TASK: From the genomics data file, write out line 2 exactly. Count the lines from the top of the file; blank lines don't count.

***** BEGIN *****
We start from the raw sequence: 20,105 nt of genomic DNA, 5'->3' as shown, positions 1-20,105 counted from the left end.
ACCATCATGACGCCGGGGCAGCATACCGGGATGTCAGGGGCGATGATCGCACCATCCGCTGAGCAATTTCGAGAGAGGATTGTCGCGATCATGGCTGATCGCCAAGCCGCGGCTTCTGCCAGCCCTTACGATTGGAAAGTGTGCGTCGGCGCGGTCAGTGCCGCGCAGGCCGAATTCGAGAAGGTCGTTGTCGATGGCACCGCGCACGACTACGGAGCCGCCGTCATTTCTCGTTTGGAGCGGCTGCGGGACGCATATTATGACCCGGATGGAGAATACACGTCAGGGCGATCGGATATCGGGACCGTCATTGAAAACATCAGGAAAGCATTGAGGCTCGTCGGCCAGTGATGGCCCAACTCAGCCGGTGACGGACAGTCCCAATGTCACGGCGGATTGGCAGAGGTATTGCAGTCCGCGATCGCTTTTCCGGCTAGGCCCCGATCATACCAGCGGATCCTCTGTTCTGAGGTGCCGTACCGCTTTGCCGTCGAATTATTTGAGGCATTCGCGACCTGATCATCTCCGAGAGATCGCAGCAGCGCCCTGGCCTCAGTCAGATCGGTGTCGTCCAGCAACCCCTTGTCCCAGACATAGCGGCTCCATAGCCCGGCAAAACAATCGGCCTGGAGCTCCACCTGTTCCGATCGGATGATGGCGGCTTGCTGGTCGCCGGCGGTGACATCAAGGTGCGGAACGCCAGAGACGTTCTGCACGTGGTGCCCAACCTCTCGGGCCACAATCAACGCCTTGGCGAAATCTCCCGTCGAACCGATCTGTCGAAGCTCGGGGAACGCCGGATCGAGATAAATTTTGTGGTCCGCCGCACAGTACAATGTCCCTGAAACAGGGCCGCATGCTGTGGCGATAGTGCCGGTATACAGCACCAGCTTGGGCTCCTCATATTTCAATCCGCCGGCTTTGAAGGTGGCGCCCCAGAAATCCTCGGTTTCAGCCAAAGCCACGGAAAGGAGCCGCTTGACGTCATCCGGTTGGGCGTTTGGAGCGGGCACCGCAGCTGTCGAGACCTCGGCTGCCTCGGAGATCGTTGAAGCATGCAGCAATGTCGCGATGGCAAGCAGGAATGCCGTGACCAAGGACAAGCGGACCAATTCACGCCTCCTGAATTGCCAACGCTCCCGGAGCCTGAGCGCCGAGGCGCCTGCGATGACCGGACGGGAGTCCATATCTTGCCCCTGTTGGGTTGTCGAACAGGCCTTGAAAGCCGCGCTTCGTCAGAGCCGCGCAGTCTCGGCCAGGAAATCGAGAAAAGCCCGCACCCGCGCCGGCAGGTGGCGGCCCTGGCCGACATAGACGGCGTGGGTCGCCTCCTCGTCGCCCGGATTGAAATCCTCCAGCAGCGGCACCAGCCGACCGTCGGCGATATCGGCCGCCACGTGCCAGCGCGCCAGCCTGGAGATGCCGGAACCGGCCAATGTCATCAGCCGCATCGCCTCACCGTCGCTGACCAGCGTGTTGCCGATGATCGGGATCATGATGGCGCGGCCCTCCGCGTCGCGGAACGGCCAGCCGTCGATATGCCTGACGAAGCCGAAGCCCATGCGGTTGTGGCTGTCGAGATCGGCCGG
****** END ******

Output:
ACCATCATGACGCCGGGGCAGCATACCGGGATGTCAGGGGCGATGATCGCACCATCCGCTGAGCAATTTCGAGAGAGGATTGTCGCGATCATGGCTGATCGCCAAGCCGCGGCTTCTGCCAGCCCTTACGATTGGAAAGTGTGCGTCGGCGCGGTCAGTGCCGCGCAGGCCGAATTCGAGAAGGTCGTTGTCGATGGCACCGCGCACGACTACGGAGCCGCCGTCATTTCTCGTTTGGAGCGGCTGCGGGACGCATATTATGACCCGGATGGAGAATACACGTCAGGGCGATCGGATATCGGGACCGTCATTGAAAACATCAGGAAAGCATTGAGGCTCGTCGGCCAGTGATGGCCCAACTCAGCCGGTGACGGACAGTCCCAATGTCACGGCGGATTGGCAGAGGTATTGCAGTCCGCGATCGCTTTTCCGGCTAGGCCCCGATCATACCAGCGGATCCTCTGTTCTGAGGTGCCGTACCGCTTTGCCGTCGAATTATTTGAGGCATTCGCGACCTGATCATCTCCGAGAGATCGCAGCAGCGCCCTGGCCTCAGTCAGATCGGTGTCGTCCAGCAACCCCTTGTCCCAGACATAGCGGCTCCATAGCCCGGCAAAACAATCGGCCTGGAGCTCCACCTGTTCCGATCGGATGATGGCGGCTTGCTGGTCGCCGGCGGTGACATCAAGGTGCGGAACGCCAGAGACGTTCTGCACGTGGTGCCCAACCTCTCGGGCCACAATCAACGCCTTGGCGAAATCTCCCGTCGAACCGATCTGTCGAAGCTCGGGGAACGCCGGATCGAGATAAATTTTGTGGTCCGCCGCACAGTACAATGTCCCTGAAACAGGGCCGCATGCTGTGGCGATAGTGCCGGTATACAGCACCAGCTTGGGCTCCTCATATTTCAATCCGCCGGCTTTGAAGGTGGCGCCCCAGAAATCCTCGGTTTCAGCCAAAGCCACGGAAAGGAGCCGCTTGACGTCATCCGGTTGGGCGTTTGGAGCGGGCACCGCAGCTGTCGAGACCTCGGCTGCCTCGGAGATCGTTGAAGCATGCAGCAATGTCGCGATGGCAAGCAGGAATGCCGTGACCAAGGACAAGCGGACCAATTCACGCCTCCTGAATTGCCAACGCTCCCGGAGCCTGAGCGCCGAGGCGCCTGCGATGACCGGACGGGAGTCCATATCTTGCCCCTGTTGGGTTGTCGAACAGGCCTTGAAAGCCGCGCTTCGTCAGAGCCGCGCAGTCTCGGCCAGGAAATCGAGAAAAGCCCGCACCCGCGCCGGCAGGTGGCGGCCCTGGCCGACATAGACGGCGTGGGTCGCCTCCTCGTCGCCCGGATTGAAATCCTCCAGCAGCGGCACCAGCCGACCGTCGGCGATATCGGCCGCCACGTGCCAGCGCGCCAGCCTGGAGATGCCGGAACCGGCCAATGTCATCAGCCGCATCGCCTCACCGTCGCTGACCAGCGTGTTGCCGATGATCGGGATCATGATGGCGCGGCCCTCCGCGTCGCGGAACGGCCAGCCGTCGATATGCCTGACGAAGCCGAAGCCCATGCGGTTGTGGCTGTCGAGATCGGCCGG